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Miliband uses SL war 'to win votes'

2 December 2010 03:38 am - 12     - {{hitsCtrl.values.hits}}


The diplomatic campaign by former British foreign secretary David Miliband to champion aid and human rights during the Sri Lankan humanitarian crisis last year was largely driven by domestic political calculations, according to a Foreign Office official.

A leaked May 2009 cable from the US embassy in London quotes the official, Tim Waite, a Foreign Office team leader on Sri Lanka, explaining Miliband's intense focus on the plight of the country's Tamils in terms of UK electoral geography.

"Waite said that much of [Her Majesty's government] and ministerial attention to Sri Lanka is due to the 'very vocal' Tamil diaspora in the UK, numbering over 300,000, who have been protesting in front of parliament since 6 April," Richard Mills, a political officer at the US embassy, reported.

"He said that with UK elections on the horizon and many Tamils living in Labour constituencies with slim majorities, the government is paying particular attention to Sri Lanka, with Miliband recently remarking to Waite that he was spending 60% of his time at the moment on Sri Lanka."

The Foreign Office said tonight there was nothing wrong or unusual in explaining to a foreign diplomat the political context for UK foreign policy, and a former prime ministerial envoy on Sri Lanka said that the British involvement was motivated firstly by the scale of the humanitarian crisis.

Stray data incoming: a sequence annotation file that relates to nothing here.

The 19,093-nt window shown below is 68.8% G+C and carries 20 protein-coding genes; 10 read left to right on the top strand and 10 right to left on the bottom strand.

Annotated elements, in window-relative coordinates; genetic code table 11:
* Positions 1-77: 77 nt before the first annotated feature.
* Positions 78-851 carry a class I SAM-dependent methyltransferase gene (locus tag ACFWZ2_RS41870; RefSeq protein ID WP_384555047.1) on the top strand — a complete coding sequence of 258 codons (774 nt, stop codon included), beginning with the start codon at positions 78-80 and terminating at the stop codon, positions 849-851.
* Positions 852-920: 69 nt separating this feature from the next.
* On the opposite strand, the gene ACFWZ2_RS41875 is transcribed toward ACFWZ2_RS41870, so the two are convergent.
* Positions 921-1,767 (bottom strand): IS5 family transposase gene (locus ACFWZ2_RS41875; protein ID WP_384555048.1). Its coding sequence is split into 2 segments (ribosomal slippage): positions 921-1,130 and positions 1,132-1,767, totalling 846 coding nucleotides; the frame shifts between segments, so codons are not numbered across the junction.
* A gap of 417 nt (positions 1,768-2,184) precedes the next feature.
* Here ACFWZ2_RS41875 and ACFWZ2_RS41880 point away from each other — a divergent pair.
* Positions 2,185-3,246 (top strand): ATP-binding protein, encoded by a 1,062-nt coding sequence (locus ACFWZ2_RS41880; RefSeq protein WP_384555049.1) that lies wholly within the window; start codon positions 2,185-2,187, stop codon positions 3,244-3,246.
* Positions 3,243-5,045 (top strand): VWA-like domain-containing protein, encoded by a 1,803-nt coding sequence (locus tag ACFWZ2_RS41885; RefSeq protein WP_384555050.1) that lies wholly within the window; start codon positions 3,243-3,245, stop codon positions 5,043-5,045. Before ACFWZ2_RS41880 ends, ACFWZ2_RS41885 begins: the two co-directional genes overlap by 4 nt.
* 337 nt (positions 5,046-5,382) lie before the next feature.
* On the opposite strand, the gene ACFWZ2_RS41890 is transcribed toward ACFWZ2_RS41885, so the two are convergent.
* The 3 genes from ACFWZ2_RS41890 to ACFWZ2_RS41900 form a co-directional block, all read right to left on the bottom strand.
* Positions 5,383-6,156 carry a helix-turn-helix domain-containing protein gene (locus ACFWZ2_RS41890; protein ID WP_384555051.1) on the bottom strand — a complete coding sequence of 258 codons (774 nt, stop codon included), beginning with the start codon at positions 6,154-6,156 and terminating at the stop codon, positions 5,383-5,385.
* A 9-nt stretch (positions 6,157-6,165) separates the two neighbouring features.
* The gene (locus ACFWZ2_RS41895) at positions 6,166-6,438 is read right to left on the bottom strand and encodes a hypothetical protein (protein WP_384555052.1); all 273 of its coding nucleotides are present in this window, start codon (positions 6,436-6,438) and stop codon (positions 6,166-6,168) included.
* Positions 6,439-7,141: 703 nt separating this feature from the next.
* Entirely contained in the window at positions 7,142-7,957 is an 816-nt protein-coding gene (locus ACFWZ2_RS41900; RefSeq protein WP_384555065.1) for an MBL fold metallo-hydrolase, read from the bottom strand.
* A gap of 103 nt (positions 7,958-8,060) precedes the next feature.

The comments quoted in the US cable were made in the midst of a flurry of activity on Sri Lanka by Miliband, as the long civil war between the government and the Tamil Tigers was reaching a bloody conclusion. At the end, some local doctors estimated that as many as a thousand people, mostly Tamils, were dying each day.

The foreign secretary had just visited Sri Lanka with his French counterpart, Bernard Kouchner on 29 April.

Miliband told parliament two days later that the joint trip had been "to highlight the need to bring the conflict to an end in a way that minimises further civilian casualties; to press the case for the humanitarian relief effort to be ratcheted up, as the UN and EU have been calling for; and to make clear the need for a long-term political settlement that meets the aspirations of all communities in Sri Lanka."

On 4 May 2009, a few days before the US diplomatic cable was sent to Washington, the prime minister's special envoy for Sri Lanka, Des Browne, was part of a cross-party group allowed in by the Sri Lankan government, which had blocked Browne's entry for months.